To re­dress the po­lit­i­cal bias of the town’s press, the Chel­tenham Ex­am­iner ap­peared in 1839 and sought to pro­mote the Lib­eral view­point.

Read­ers of ripen­ing years may re­call the Chel­tenham Cir­cu­lar.

Pre­sented in a magazine for­mat with or­ange-coloured cover, the monthly was free and claimed a cir­cu­la­tion of 10,200 copies. It first ap­peared late in 1932 and re­mained in business un­til the Sec­ond World War, when pa­per short­ages dealt the death blow.

The magazine was edited, compiled and pub­lished by Ray Ben­nett from of­fices at 2 North Place, tele­phone 4920.

» In Glouces­ter, through­out the April of 1876 fly posters were seen all over the city bear­ing the sin­gle word “Cit­i­zen”.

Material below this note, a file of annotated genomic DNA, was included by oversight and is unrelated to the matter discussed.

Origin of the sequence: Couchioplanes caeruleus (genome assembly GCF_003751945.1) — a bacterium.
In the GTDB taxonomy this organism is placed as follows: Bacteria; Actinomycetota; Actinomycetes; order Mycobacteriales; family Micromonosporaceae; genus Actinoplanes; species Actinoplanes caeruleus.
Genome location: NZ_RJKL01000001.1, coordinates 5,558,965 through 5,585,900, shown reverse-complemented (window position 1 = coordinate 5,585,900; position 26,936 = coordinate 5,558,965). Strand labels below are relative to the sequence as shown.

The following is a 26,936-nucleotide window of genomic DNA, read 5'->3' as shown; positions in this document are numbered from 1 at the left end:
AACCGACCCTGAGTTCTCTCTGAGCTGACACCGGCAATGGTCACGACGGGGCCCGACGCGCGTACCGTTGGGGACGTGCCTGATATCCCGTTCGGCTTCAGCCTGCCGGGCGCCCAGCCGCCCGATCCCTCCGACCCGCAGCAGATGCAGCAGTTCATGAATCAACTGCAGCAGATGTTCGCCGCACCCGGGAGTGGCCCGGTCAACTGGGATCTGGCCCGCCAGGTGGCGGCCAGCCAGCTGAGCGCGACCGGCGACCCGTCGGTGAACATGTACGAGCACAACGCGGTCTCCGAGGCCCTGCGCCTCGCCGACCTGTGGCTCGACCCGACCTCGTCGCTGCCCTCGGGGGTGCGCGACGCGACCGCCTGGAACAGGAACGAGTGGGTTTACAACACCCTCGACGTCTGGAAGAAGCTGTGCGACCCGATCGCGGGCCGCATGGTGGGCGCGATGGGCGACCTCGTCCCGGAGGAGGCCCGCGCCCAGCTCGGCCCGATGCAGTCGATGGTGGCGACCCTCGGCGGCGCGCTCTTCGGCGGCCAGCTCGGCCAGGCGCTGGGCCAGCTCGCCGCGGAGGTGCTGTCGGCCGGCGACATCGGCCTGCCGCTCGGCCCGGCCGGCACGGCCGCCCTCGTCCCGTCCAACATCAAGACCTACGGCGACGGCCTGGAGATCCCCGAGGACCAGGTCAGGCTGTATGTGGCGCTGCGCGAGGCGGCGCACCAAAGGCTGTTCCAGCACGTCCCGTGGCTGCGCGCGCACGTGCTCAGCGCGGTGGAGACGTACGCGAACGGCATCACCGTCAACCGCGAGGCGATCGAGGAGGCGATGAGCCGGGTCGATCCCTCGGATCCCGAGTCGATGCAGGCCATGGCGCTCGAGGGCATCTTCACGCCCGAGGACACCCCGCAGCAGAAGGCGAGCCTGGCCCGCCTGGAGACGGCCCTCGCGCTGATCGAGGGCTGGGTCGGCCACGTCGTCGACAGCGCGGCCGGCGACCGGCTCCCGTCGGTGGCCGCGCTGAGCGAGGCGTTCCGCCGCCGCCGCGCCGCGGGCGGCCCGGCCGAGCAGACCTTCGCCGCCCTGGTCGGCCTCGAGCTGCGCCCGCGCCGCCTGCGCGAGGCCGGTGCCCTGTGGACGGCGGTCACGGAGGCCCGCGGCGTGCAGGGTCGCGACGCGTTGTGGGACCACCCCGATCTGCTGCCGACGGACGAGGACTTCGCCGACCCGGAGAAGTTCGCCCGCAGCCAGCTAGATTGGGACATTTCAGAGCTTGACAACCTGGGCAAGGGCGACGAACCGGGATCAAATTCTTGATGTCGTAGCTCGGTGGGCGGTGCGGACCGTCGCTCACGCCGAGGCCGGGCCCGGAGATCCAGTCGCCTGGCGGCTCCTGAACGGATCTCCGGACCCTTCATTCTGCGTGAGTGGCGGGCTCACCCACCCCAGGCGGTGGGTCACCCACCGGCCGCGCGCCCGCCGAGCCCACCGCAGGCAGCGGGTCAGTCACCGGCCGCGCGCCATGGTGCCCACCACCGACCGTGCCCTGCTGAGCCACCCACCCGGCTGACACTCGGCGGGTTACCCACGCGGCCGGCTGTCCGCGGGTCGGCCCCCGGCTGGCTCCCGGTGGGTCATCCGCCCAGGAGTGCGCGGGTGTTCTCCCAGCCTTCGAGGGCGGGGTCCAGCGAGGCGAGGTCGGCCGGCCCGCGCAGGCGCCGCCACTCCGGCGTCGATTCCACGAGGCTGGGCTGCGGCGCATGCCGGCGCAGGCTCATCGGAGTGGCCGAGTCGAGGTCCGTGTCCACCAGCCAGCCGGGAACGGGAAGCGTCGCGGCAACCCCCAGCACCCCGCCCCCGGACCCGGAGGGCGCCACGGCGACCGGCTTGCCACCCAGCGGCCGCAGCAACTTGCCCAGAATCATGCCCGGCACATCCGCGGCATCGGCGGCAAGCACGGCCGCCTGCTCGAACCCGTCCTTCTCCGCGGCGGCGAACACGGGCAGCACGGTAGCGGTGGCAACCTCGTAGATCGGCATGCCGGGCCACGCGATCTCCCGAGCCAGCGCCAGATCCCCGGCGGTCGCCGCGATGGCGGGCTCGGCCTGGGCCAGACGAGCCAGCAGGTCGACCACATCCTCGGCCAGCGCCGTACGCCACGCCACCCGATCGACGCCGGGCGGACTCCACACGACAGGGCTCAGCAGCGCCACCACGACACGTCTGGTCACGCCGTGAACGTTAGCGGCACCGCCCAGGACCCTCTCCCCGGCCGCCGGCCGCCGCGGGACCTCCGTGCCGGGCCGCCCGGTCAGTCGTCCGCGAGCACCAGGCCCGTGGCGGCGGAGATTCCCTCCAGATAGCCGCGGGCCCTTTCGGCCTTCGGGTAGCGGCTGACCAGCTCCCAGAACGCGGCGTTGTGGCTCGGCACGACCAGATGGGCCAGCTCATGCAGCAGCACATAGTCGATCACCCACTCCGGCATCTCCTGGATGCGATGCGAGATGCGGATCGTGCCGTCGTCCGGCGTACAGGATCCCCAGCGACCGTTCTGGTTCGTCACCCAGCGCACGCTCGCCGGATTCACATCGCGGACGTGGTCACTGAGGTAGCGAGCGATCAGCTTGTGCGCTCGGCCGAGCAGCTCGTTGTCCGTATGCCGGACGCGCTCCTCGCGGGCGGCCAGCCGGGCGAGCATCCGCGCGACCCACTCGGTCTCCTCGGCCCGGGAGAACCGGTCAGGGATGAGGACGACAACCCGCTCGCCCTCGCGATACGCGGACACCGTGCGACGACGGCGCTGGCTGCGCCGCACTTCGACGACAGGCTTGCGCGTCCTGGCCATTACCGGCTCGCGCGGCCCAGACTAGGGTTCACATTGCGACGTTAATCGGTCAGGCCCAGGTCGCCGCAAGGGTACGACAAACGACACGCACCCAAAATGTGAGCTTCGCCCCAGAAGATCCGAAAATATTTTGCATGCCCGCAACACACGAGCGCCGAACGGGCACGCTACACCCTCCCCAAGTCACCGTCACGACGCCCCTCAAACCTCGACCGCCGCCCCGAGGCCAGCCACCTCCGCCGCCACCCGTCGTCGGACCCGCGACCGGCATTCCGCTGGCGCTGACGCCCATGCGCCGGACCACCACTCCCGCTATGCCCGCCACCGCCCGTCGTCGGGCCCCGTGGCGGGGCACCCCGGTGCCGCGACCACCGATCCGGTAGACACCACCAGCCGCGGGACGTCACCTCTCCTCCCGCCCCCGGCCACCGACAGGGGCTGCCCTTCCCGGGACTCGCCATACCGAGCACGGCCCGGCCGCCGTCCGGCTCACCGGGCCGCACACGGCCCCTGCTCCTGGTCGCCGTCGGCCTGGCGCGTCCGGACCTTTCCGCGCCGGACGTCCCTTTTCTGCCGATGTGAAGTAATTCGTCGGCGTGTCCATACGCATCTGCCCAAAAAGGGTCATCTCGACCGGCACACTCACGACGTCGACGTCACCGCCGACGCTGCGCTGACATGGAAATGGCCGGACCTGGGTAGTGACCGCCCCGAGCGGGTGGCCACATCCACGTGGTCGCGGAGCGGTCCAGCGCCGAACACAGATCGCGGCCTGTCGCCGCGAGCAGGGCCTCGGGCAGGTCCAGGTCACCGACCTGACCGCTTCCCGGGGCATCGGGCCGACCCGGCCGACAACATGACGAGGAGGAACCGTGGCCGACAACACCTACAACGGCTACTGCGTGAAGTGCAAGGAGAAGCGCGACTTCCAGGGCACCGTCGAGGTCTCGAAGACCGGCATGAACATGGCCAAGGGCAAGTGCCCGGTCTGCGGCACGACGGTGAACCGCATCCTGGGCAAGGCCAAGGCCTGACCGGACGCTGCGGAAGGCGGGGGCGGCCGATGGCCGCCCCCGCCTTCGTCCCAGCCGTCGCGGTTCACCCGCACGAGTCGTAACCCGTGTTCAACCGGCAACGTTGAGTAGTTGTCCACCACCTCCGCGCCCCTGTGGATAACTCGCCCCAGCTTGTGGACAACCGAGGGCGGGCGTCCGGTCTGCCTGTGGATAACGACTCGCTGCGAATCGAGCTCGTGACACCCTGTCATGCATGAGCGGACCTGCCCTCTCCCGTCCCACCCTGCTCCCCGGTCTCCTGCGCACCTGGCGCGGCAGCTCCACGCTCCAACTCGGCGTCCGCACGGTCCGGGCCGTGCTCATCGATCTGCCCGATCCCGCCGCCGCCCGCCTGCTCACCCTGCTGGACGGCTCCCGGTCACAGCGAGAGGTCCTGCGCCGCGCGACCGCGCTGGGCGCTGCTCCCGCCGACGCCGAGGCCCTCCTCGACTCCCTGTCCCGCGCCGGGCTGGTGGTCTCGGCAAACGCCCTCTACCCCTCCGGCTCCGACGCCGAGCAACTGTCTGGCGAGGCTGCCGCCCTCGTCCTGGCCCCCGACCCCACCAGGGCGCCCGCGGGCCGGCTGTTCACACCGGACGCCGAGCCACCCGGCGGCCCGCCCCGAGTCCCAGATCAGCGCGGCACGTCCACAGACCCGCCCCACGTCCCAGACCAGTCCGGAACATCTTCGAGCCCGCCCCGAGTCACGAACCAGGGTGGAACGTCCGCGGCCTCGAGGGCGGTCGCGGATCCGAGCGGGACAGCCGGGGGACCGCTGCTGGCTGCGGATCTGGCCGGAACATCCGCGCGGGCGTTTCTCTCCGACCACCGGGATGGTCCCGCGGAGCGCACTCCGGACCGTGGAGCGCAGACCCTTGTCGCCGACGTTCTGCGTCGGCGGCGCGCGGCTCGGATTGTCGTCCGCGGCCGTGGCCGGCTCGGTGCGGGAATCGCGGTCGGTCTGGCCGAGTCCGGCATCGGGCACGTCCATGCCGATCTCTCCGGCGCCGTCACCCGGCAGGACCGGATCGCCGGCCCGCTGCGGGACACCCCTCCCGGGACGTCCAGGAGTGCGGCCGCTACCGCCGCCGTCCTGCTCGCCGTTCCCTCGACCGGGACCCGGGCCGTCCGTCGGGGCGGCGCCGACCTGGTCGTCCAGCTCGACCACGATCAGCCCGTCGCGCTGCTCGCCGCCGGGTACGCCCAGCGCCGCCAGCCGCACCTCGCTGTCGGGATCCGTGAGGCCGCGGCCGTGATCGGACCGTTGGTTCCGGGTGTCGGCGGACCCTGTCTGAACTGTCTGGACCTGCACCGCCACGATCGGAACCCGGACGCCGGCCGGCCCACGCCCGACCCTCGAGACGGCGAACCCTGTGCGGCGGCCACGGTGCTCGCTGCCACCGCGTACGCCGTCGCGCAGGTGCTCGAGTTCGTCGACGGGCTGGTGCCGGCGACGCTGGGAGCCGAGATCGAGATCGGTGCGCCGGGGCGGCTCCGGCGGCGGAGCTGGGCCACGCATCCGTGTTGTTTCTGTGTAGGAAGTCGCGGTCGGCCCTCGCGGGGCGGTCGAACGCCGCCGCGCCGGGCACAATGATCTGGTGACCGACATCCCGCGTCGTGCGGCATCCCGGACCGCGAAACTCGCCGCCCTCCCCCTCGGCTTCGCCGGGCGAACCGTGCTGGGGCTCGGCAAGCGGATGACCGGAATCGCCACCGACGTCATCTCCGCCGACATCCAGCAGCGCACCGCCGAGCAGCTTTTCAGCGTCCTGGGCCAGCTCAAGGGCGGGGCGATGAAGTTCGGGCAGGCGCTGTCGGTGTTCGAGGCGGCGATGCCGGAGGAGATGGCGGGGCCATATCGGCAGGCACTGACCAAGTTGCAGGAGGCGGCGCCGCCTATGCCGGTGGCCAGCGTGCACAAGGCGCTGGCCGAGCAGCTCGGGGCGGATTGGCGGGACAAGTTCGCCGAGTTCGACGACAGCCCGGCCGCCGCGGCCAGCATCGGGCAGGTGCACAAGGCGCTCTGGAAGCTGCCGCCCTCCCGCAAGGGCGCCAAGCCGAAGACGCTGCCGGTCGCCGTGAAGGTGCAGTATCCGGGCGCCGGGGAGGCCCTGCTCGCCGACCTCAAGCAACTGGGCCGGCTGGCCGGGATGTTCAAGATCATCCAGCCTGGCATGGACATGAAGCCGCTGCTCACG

No doubt their ap­pear­ance puz­zled lo­cal peo­ple and be­came a topic of con­ver­sa­tion. Was it some­thing to do with a po­lit­i­cal move­ment? Did it her­ald an up­ris­ing against the monar­chy? Could revo­lu­tion be in the air?

All be­came clear on May 1 of that year when is­sue num­ber one of “The Cit­i­zen - An Evening News­pa­per” hit the streets.

Glouces­ter had never had its own daily news­pa­per be­fore and lo­cal peo­ple swooped on the nov­elty with en­thu­si­asm.

All but a few of the 1,000 copies printed were sold.

So what did those first read­ers of the new four-page, broad­sheet dis­cover?

In com­mon with na­tional dailies of the time, The Cit­i­zen’s front page was en­tirely taken up with ad­verts.

To present-day eyes it seems that ad­ver­tis­ers in those days never used one word when three or four would do.